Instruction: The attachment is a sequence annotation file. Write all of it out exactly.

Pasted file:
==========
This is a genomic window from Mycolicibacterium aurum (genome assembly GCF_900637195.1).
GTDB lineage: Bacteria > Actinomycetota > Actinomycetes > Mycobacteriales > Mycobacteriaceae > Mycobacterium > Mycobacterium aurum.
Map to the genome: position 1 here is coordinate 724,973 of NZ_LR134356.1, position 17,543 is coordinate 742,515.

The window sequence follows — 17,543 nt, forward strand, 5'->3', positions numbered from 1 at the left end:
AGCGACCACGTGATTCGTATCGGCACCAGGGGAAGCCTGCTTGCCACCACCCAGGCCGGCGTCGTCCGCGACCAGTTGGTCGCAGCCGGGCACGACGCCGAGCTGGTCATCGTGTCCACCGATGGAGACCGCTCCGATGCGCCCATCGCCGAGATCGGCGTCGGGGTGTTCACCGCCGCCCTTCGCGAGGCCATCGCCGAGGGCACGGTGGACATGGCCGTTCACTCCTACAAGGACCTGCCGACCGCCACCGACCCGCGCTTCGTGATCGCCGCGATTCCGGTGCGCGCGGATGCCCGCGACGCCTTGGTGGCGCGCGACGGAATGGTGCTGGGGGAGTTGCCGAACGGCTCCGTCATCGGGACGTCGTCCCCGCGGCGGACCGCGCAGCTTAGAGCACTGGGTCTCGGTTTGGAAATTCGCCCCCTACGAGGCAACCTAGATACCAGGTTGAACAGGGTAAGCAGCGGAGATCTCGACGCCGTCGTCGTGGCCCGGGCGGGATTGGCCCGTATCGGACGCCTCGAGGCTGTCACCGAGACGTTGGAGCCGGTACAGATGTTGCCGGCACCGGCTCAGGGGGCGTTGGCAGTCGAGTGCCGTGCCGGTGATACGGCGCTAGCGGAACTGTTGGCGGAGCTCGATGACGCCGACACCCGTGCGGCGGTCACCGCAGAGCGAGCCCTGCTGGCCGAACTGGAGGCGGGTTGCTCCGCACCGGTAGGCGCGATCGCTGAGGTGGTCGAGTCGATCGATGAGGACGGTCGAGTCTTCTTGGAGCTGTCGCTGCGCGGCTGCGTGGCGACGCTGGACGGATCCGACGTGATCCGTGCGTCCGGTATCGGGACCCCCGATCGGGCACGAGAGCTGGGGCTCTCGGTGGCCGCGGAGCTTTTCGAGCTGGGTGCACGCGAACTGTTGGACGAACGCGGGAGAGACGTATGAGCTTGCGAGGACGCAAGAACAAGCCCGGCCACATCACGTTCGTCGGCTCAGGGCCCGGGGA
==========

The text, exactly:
This is a genomic window from Mycolicibacterium aurum (genome assembly GCF_900637195.1).
GTDB lineage: Bacteria > Actinomycetota > Actinomycetes > Mycobacteriales > Mycobacteriaceae > Mycobacterium > Mycobacterium aurum.
Map to the genome: position 1 here is coordinate 724,973 of NZ_LR134356.1, position 17,543 is coordinate 742,515.

The window sequence follows — 17,543 nt, forward strand, 5'->3', positions numbered from 1 at the left end:
AGCGACCACGTGATTCGTATCGGCACCAGGGGAAGCCTGCTTGCCACCACCCAGGCCGGCGTCGTCCGCGACCAGTTGGTCGCAGCCGGGCACGACGCCGAGCTGGTCATCGTGTCCACCGATGGAGACCGCTCCGATGCGCCCATCGCCGAGATCGGCGTCGGGGTGTTCACCGCCGCCCTTCGCGAGGCCATCGCCGAGGGCACGGTGGACATGGCCGTTCACTCCTACAAGGACCTGCCGACCGCCACCGACCCGCGCTTCGTGATCGCCGCGATTCCGGTGCGCGCGGATGCCCGCGACGCCTTGGTGGCGCGCGACGGAATGGTGCTGGGGGAGTTGCCGAACGGCTCCGTCATCGGGACGTCGTCCCCGCGGCGGACCGCGCAGCTTAGAGCACTGGGTCTCGGTTTGGAAATTCGCCCCCTACGAGGCAACCTAGATACCAGGTTGAACAGGGTAAGCAGCGGAGATCTCGACGCCGTCGTCGTGGCCCGGGCGGGATTGGCCCGTATCGGACGCCTCGAGGCTGTCACCGAGACGTTGGAGCCGGTACAGATGTTGCCGGCACCGGCTCAGGGGGCGTTGGCAGTCGAGTGCCGTGCCGGTGATACGGCGCTAGCGGAACTGTTGGCGGAGCTCGATGACGCCGACACCCGTGCGGCGGTCACCGCAGAGCGAGCCCTGCTGGCCGAACTGGAGGCGGGTTGCTCCGCACCGGTAGGCGCGATCGCTGAGGTGGTCGAGTCGATCGATGAGGACGGTCGAGTCTTCTTGGAGCTGTCGCTGCGCGGCTGCGTGGCGACGCTGGACGGATCCGACGTGATCCGTGCGTCCGGTATCGGGACCCCCGATCGGGCACGAGAGCTGGGGCTCTCGGTGGCCGCGGAGCTTTTCGAGCTGGGTGCACGCGAACTGTTGGACGAACGCGGGAGAGACGTATGAGCTTGCGAGGACGCAAGAACAAGCCCGGCCACATCACGTTCGTCGGCTCAGGGCCCGGGGA